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Bilsk
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Gelonus, (also transliterated Helonus), , Helon, , was according to Herodotus the capital of the Scythian tribe Budini and the biggest gord in Europe. It has been identified by Kharkivmarker archaeologist Boris Shramko with the archeological site Bilske Horodyshche (Більське городище) near the village of Bilsk in Poltava Regionmarker. However several other locations have been named by Russian archaeologists like Saratovmarker (according to Ivan Zabelin) or a location near the Don River closer to the Volga River.

How ever in his account of Scythia (Inquiries book 4), Herodotus writes that the Gelonii were formerly Greeks, having settled away from the coastal emporia among the Budini, where they "use a tongue partly Scythian and partly Greek":

The fortified settlement of Gelonus was reached by the Persian army of Darius in his assault on Scythia during the 5th century BC, already burned to the ground, the Budini having abandoned it before the Persian advance. The Scythians sent a message to Darius: "We are free as wind and what you can catch in our land is only the wind". By employing a scorched earth strategy, they avoided battles, leaving "earth without grass" by burning the steppe in front of the advancing Persians (Herodotus). The Persian army returned without a single battle or any significant success.

According to some reseachers, the Budinis were a Finnic tribe ruled by the Scythians. The tradition of the Udmurt people tell that they moved to their current living area in north near the Kama river from South East after the Scythians had burned down all the cities in war against Persian army sent by Darius. The Herodotus' description of Budini fit well to Udmurts, who are the most red-haired people in Europe. Red hair is also quite common among other Finnic peoples too.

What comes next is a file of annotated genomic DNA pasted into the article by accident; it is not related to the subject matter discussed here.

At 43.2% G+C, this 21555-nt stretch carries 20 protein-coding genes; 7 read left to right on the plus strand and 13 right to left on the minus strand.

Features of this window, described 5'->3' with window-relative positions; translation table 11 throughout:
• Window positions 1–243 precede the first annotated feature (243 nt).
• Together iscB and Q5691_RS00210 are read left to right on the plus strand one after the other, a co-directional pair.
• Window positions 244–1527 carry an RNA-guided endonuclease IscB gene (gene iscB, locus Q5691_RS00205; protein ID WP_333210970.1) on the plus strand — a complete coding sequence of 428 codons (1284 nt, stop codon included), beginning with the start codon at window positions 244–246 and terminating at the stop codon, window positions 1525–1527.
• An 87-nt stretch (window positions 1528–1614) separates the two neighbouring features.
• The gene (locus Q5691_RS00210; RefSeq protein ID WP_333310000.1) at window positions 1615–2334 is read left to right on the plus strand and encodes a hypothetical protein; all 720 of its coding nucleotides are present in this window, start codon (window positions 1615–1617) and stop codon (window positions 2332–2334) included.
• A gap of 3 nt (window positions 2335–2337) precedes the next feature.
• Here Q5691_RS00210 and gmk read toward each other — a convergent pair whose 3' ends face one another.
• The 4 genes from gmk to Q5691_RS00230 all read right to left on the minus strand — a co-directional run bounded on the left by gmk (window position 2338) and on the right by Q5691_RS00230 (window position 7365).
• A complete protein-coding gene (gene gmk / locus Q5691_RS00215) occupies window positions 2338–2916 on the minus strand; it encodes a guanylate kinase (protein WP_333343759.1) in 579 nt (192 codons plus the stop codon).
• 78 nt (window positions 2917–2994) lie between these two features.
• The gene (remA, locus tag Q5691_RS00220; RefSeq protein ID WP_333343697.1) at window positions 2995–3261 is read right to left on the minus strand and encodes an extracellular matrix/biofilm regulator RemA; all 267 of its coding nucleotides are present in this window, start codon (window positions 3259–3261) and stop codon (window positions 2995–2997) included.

Recent digs in Bilsk, Ukraine, have uncovered a vast city identified by the Kharkov archaeologist Boris Shramko as the Scythian capital Gelonus . It is strategically situated on the exact boundary between the steppe and forest-steppe.

According to Herodotus each side of Gelonus is thirty stades long, the area in today's units would be about 30 square kilometres. The archeological site around Belsk, including necropolis, comprises about 80 km², and the fortifications enclose some 40 km². The north-south axis, along the river Worksla is 17 km long. The remains of walls up to 12 metres are visible today and stretch over the horizon. The total length of the ramparts is 33 km. Inside the fortification, lay three "keeps", 150,000 m², 650,000 m², and 720,000 m² in area, surrounded by eroded earth walls still up to 16 metres high. Several kurgans reminded the inhabitants of the ancient Scythian burial tradition.

Troymarker, another lost and found city, was 1000 times smaller by area.

Mythology

In Greek mythology, Gelonus was the son of Echidna from Hylea and Heracles, he had an older brother Agathyrus and a younger Scythes. Hylea is pointed to be where was the Echidna's cave between people Arimi or Harimi, the Greeks on the Euxinemarker believed that this was somewhere in Scythia.

Bibliography

  • Мурзін В., Ролле Р., Супруненко О. Більське городище. – Київ-Гамбург-Полтава, 1999. – 104 с.
  • Боплан Г.Л.де. Опис україни. – К., 1990. – 254 с.
  • Шрамко Б.А. Крепость скифского времени у с.Бельск – город Гелон // Скифский мир. – К., 1975.
  • Шрамко Б.А. Бельское городище скифской эпохи (город Гелон). – К., 1987. – 182 с.
  • Більське городище в контексті вивчення пам’яток раннього залізного віку Європи. – Полтава, 1996. – 408 с.


References

  1. [1]
  2. Herodot iv 8-10 L.S. http://www.ancientlibrary.com/smith-bio/1111.html e p-3.


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